The American Academy of Neurology (AAN) has updated its 2008 guidelines on the use of botulinum toxin for spasticity, cervical dystonia, blepharospasm and migraine headache, based on recent research. The guideline is published in the online issue of Neurology, the medical journal of the American Academy of Neurology, and will be presented at the 68th AAN Annual Meeting in Vancouver, Canada, April 15 to 21, 2016.
The updated guideline covers four neurologic disorders: spasticity in adults, which is muscle tightness that interferes with movement typically following a stroke, spinal cord or other neurologic injury; cervical dystonia, a disorder of the brain affecting neck muscle control that causes involuntary head tilt or neck movement; blepharospasm, a movement disorder that causes the eyes to close uncontrollably; and chronic and episodic migraine. Chronic migraine is defined as attacks that occur 15 or more days per month, with at least eight of those attacks having migraine features. In episodic migraine, attacks occur less often.
Botulinum toxin is made by a certain type of bacteria. The drug works to block release of substances at nerve endings, which, from effects in different nerves, will lead to reduced muscle contraction and less transmission of pain signals. Four preparations of botulinum toxin are available in the United States, and they are not interchangeable. The guideline update assessed each formulation separately for each condition. To develop the guideline, researchers reviewed all available scientific studies on the topic.
The guideline determined that botulinum toxin is generally safe and effective for treating spasticity in adults, cervical dystonia, blepharospasm and chronic migraine, according to guideline author David M. Simpson, MD, with the Icahn School of Medicine at Mount Sinai in New York, NY, and a Fellow of the American Academy of Neurology.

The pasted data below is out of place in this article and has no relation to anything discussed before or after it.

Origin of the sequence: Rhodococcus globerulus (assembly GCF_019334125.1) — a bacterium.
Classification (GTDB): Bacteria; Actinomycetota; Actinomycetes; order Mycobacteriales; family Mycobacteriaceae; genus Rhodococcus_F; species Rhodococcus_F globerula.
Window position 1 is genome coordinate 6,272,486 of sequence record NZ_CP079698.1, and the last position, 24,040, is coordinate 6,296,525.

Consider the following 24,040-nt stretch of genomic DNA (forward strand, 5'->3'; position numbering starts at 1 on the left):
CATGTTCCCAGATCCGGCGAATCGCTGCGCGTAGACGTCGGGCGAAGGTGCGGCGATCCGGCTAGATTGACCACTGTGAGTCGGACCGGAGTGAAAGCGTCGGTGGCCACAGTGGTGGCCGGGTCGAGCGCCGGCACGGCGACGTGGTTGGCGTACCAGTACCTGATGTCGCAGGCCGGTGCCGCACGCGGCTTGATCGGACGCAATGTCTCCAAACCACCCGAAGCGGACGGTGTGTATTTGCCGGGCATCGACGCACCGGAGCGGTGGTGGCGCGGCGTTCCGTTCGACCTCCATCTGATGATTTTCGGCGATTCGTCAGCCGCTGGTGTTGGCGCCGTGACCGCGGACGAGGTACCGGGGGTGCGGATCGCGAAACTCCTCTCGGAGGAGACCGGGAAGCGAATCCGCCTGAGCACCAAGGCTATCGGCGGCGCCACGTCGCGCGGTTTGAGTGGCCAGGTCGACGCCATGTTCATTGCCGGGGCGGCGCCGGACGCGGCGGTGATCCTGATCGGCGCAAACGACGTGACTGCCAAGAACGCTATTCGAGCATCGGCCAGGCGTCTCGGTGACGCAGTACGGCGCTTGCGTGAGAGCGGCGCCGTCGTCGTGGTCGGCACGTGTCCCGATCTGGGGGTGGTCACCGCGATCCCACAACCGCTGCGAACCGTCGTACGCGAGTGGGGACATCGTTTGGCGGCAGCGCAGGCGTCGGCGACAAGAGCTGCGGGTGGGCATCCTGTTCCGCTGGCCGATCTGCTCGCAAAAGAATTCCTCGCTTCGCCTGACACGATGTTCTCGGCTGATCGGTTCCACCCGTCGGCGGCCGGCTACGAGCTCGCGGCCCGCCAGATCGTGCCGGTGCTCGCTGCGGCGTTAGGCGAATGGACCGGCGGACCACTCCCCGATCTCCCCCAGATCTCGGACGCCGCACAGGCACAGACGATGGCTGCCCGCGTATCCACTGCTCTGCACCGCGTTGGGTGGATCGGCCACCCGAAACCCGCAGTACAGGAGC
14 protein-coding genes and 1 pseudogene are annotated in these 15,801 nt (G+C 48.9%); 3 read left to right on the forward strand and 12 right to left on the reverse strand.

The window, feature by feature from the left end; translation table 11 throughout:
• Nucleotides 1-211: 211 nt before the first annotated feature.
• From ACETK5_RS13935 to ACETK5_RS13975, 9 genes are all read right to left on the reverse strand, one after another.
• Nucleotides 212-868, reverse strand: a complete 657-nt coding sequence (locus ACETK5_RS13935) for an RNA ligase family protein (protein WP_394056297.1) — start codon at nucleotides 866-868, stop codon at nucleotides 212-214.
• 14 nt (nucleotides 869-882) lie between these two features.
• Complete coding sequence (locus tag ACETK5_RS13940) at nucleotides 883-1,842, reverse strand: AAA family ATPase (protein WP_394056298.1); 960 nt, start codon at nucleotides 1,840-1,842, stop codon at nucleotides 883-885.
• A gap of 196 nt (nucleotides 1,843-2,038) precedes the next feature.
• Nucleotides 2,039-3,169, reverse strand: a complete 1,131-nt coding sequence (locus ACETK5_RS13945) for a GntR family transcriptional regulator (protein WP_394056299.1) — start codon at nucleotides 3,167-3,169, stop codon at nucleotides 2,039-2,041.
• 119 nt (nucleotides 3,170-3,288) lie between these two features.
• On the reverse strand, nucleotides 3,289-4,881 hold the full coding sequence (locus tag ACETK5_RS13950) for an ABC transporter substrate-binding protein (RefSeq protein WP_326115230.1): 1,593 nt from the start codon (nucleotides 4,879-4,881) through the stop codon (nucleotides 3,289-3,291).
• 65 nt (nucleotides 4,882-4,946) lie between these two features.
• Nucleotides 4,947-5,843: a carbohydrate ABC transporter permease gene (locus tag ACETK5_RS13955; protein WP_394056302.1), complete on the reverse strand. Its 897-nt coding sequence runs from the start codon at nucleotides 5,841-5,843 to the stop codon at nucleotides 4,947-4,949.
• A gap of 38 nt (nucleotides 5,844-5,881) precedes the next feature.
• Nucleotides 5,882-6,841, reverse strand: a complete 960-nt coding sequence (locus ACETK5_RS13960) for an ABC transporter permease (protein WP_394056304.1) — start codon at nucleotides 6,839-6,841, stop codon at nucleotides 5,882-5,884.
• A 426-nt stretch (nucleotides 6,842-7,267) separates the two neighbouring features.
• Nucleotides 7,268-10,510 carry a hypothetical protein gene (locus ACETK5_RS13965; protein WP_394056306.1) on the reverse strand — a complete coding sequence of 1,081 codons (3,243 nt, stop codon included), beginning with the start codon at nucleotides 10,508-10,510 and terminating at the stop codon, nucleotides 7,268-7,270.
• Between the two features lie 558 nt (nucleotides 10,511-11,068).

One change from the earlier guidelines is the recommendation on chronic migraine. In 2008, not enough evidence was available to make any recommendation on the use of botulinum toxin for chronic migraine. Now there are well-designed studies that support the effectiveness of onabotulinumtoxinA to reduce how often migraine headaches occur. However, the studies showed that the benefit from the drug was small. In the four weeks after the first treatments, people had about 15 percent fewer days of headache compared with a placebo or dummy injection.
Spasticity has many causes, including multiple sclerosis, stroke and head or spinal cord trauma. For upper limb spasticity, three of the drug formulations – abobotulinumtoxinA, incobotulinumtoxinA, and onabotulinumtoxinA – are effective in reducing excess muscle tone and should be offered. One formulation, rimabotulinumtoxinB, is probably effective and should be considered. For lower limb spasticity, abobotulinumtoxinA and onabotulinumtoxinA are effective and should be offered.
For cervical dystonia, abobotulinumtoxinA and rimabotulinumtoxinB are effective and should be offered. OnabotulinumtoxinA and incobotulinumtoxinA are probably effective and should be considered.
Few well-designed studies have been done on blepharospasm. The guideline states that onabotulinumtoxinA and incobotulinumtoxinA are probably effective and should be considered. AbobotulinumtoxinA is possibly effective and may be considered.
The 2008 guidelines also covered other disorders such as essential tremor, hemifacial spasm and disorders of the voice. For those other disorders, no new evidence was available at the time the guideline update was initiated that would change the conclusions, so they were not included in this update.
The guideline was supported by the American Academy of Neurology and endorsed by the American Association of Neuromuscular & Electrodiagnostic Medicine and the American Society of Plastic Surgeons.